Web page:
1 Paediatric and International Nutrition, Department of Nutrition, Exercise and Sports, Faculty of Science, Københavns Universitet2 Parasitology and Aquatic Diseases, Department of Veterinary Disease Biology, Faculty of Health and Medical Sciences, Københavns Universitet3 Mwanza Research Centre, National Institute of Medical Research, Tanzania.4 Paediatric Nutrition and International Nutrition, Department of Human Nutrition, Faculty of Life Sciences, Københavns Universitet5 Clinical Research Centre, University of Copenhagen, Hvidovre Hospital, Hvidovre6 Department of Infectious Diseases, Odense University Hospital7 UCL Institute of Child Health8 Paediatric and International Nutrition, Department of Nutrition, Exercise and Sports, Faculty of Science, Københavns Universitet9 Paediatric Nutrition and International Nutrition, Department of Human Nutrition, Faculty of Life Sciences, Københavns Universitet10 Parasitology and Aquatic Diseases, Department of Veterinary Disease Biology, Faculty of Health and Medical Sciences, Københavns Universitet
Underweight is common among tuberculosis (TB) patients. However, there is little information on determinants of body composition at TB treatment initiation in high-TB-burdened countries. This study aimed to determine factors associated with body composition at commencement of TB treatment in Mwanza, Tanzania. A cross-sectional study was conducted from 2007 to 2008 among newly diagnosed TB patients. Fat and fat-free mass were determined using a deuterium dilution technique and fat and fat-free mass indices were computed. Correlates were assessed using multiple regression analysis. A total of 201 pulmonary TB patients were recruited; of these, 37.8% (76) were female, 51.7% (104) were HIV infected, 65.3% (126) had sputum-positive TB, and 24.4% (49) were current smokers. In multiple regressions analysis, males had a 2.2-kg/m(2) [(95% CI = 1.6, 2.9); P <0.0001] lower fat mass index but 1.5 kg/m(2) [(95% CI = 0.9, 2.0); P <0.0001] higher fat-free mass index compared with females. Sputum-positive TB was associated with a lower fat mass index among HIV-uninfected patients [-1.4 kg (95% CI = -2.5, -0.4); P = 0.006] but not among HIV-infected patients (P-interaction = 0.09). Current smokers had a 0.7-kg/m(2) [(95% CI = 0.02, 1.5); P= 0.045] lower fat mass index, but smoking did not affect fat-free mass. High socioeconomic status (SES) was associated with higher fat as well as fat-free mass. HIV infection, cluster of differentiation 4 count, and antiretroviral therapy were not correlates. Sex, smoking, and SES were associated with body composition of TB patients at treatment commencement. Prospective studies are needed to determine the role of these factors on weight gain, functional recovery, and survival during and after treatment. J. Nutr. 143: 735-741, 2013.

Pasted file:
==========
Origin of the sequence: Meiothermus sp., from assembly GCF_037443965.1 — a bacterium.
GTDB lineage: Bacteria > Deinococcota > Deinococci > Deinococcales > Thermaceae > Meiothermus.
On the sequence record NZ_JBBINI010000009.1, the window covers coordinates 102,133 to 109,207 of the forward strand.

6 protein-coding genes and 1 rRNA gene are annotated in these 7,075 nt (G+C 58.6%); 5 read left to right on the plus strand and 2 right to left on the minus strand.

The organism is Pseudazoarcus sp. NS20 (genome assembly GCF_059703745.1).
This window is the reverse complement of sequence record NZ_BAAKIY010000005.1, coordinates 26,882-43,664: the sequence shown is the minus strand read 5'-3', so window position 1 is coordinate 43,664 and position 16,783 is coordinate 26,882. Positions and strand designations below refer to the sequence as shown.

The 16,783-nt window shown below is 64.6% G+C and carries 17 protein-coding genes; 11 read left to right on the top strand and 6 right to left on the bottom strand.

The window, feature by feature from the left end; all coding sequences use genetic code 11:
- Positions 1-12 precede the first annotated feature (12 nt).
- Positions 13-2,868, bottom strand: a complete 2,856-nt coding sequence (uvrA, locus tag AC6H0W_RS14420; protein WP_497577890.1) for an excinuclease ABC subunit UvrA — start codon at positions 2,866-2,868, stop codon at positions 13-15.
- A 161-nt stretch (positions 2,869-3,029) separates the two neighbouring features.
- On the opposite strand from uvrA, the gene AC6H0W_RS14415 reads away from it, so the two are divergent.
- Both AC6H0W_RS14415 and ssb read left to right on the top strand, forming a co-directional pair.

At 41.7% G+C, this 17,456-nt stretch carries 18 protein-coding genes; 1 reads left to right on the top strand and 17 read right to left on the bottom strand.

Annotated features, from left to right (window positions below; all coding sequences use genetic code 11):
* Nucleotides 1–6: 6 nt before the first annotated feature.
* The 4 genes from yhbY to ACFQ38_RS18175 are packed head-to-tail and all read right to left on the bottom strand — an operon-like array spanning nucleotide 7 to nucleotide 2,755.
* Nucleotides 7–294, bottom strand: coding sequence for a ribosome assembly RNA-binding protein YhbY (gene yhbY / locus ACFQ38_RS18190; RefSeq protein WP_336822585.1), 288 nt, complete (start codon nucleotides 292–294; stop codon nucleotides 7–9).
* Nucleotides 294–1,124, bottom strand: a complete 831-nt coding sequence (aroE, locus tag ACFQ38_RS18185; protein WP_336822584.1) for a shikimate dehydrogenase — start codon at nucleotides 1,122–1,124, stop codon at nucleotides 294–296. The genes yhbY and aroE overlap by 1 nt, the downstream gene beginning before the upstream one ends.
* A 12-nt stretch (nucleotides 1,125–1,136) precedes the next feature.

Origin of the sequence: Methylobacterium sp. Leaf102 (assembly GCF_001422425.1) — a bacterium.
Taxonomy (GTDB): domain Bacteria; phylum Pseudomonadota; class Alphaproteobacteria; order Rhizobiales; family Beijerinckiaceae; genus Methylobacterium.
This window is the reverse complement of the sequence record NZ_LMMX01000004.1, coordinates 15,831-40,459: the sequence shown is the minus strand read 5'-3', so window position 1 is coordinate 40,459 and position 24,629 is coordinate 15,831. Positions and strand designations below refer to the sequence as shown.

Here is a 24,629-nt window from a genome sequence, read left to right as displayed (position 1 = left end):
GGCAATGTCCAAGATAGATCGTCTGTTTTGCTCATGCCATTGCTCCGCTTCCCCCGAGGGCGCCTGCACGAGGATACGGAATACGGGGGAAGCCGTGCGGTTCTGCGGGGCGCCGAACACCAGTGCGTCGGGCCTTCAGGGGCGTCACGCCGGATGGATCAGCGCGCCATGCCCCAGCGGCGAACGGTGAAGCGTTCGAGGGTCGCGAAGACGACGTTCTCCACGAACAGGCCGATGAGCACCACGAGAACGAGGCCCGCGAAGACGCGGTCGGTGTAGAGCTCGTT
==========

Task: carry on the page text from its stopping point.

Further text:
Journal of Nutrition, 2013, Vol 143, Issue 5, p. 735-741
Journal Article; Research Support, Non-U.S. Gov't; AIDS-Related Opportunistic Infections; Adipose Tissue; Adolescent; Adult; Body Composition; Body Fluid Compartments; Cross-Sectional Studies; Deuterium; Female; HIV Infections; Humans; Indicator Dilution Techniques; Male; Middle Aged; Regression Analysis; Sex Factors; Smoking; Social Class; Sputum; Tanzania; Tuberculosis; Young Adult